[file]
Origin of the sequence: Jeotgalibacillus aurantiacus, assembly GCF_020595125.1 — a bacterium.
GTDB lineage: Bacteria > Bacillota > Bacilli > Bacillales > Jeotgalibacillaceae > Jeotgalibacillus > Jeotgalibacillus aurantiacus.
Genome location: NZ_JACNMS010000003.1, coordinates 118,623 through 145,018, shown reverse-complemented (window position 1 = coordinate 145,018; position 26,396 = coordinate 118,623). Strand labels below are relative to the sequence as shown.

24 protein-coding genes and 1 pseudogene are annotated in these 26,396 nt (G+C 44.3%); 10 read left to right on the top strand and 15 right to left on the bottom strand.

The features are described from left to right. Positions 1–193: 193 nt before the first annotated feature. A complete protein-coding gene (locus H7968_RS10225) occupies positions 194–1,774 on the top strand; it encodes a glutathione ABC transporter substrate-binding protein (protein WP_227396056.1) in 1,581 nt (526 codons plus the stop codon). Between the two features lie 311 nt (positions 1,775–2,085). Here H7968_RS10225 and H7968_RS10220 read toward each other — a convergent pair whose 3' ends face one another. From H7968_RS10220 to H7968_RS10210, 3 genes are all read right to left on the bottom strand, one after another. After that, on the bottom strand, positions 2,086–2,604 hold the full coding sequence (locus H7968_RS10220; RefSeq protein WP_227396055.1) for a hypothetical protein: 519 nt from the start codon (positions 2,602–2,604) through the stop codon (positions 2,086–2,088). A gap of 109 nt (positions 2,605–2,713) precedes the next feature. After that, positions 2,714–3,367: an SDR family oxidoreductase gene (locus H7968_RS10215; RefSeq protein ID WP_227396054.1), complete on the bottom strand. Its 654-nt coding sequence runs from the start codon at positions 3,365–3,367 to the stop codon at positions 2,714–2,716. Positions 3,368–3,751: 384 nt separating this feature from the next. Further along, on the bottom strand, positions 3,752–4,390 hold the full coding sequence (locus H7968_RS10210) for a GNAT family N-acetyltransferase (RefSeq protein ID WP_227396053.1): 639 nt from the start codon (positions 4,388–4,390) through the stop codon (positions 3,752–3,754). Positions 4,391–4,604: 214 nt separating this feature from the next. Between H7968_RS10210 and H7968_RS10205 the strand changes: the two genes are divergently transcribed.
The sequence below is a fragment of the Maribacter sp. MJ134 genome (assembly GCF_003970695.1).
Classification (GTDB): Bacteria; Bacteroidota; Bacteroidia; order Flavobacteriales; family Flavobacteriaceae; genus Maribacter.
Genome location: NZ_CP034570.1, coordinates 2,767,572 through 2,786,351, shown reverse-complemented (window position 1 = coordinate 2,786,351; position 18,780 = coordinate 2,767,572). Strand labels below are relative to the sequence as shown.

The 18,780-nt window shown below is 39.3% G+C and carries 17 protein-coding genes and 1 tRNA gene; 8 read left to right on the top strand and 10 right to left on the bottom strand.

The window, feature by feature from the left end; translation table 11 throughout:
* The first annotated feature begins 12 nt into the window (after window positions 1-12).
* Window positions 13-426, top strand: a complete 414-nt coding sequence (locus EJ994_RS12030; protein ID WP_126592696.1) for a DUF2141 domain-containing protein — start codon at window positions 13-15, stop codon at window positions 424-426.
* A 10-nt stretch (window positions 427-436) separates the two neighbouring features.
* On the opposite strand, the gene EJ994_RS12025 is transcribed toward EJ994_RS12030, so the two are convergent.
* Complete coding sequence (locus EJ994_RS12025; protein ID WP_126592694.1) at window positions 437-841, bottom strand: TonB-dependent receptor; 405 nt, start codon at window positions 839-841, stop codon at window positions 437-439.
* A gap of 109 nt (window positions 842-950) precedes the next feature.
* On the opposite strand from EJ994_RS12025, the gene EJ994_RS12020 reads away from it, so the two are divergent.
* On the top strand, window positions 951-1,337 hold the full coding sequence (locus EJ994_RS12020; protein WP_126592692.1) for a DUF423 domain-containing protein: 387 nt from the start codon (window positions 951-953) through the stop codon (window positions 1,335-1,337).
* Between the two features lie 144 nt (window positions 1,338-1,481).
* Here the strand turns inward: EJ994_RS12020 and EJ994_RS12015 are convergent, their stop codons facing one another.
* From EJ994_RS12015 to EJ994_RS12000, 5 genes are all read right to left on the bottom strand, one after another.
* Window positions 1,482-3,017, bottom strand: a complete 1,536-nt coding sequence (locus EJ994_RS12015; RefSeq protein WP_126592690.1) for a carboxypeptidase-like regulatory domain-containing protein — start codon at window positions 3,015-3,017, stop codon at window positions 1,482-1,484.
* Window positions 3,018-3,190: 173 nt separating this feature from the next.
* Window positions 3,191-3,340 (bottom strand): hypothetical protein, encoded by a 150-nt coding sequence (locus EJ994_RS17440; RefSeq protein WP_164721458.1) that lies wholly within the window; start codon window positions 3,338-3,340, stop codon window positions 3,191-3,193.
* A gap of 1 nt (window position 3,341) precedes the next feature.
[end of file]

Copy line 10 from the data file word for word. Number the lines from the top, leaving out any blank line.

The window, feature by feature from the left end; translation table 11 throughout: